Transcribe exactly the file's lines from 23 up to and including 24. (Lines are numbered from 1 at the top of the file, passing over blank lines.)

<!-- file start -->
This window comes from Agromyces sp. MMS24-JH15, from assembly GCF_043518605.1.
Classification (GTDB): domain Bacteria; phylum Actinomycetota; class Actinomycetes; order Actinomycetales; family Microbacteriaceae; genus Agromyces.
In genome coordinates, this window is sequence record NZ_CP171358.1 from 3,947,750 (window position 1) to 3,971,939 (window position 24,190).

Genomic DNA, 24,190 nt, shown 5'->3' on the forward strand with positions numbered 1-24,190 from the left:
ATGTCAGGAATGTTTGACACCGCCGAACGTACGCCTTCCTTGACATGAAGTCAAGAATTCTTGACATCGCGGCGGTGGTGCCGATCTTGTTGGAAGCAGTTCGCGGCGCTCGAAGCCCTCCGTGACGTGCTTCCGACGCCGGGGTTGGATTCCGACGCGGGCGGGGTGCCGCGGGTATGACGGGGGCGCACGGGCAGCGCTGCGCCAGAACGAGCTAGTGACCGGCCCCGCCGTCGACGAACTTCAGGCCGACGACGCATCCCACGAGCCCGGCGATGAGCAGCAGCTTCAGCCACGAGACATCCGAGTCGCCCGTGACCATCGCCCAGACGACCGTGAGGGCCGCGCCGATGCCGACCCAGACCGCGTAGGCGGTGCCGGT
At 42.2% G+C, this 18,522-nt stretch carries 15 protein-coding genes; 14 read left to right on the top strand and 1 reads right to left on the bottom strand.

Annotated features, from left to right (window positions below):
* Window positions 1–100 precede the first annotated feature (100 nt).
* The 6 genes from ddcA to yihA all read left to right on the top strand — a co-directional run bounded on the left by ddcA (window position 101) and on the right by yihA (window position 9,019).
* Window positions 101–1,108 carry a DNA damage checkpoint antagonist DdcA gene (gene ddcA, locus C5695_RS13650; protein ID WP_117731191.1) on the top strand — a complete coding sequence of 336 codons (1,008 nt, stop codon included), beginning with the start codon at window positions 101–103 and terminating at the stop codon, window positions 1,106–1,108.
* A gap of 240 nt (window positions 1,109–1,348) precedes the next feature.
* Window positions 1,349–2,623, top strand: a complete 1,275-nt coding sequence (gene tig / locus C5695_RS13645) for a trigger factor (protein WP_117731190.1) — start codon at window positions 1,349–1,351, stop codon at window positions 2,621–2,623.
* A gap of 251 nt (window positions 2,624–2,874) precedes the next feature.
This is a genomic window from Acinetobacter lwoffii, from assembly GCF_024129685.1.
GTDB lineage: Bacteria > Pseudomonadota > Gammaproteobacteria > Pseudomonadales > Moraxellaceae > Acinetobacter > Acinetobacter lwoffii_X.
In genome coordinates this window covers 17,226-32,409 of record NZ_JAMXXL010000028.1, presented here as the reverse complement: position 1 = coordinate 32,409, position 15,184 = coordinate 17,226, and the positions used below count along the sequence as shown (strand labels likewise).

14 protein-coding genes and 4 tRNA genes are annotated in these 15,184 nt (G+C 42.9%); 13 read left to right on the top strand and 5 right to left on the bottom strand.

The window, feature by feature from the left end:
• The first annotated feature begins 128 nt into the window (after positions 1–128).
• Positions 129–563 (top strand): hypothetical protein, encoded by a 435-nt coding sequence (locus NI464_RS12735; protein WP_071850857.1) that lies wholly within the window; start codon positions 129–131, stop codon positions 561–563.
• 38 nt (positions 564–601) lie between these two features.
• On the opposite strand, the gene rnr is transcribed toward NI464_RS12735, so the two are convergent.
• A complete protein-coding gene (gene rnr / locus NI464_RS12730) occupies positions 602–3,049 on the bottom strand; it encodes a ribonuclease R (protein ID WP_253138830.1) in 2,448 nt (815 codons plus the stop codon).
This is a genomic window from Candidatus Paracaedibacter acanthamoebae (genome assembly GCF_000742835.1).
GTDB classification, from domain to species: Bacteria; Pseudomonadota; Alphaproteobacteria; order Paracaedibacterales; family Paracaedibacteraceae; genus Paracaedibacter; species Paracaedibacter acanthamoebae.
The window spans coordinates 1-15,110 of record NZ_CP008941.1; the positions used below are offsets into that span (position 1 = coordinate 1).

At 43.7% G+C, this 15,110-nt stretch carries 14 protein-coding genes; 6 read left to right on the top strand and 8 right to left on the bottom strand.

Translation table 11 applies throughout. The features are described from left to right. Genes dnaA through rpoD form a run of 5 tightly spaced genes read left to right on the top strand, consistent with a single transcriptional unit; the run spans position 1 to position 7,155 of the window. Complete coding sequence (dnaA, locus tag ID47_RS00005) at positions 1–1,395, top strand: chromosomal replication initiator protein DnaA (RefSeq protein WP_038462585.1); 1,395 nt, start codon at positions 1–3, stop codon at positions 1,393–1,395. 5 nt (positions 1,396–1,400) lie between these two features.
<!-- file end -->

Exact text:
• A complete protein-coding gene (gene rnr / locus NI464_RS12730) occupies positions 602–3,049 on the bottom strand; it encodes a ribonuclease R (protein ID WP_253138830.1) in 2,448 nt (815 codons plus the stop codon).
This is a genomic window from Candidatus Paracaedibacter acanthamoebae (genome assembly GCF_000742835.1).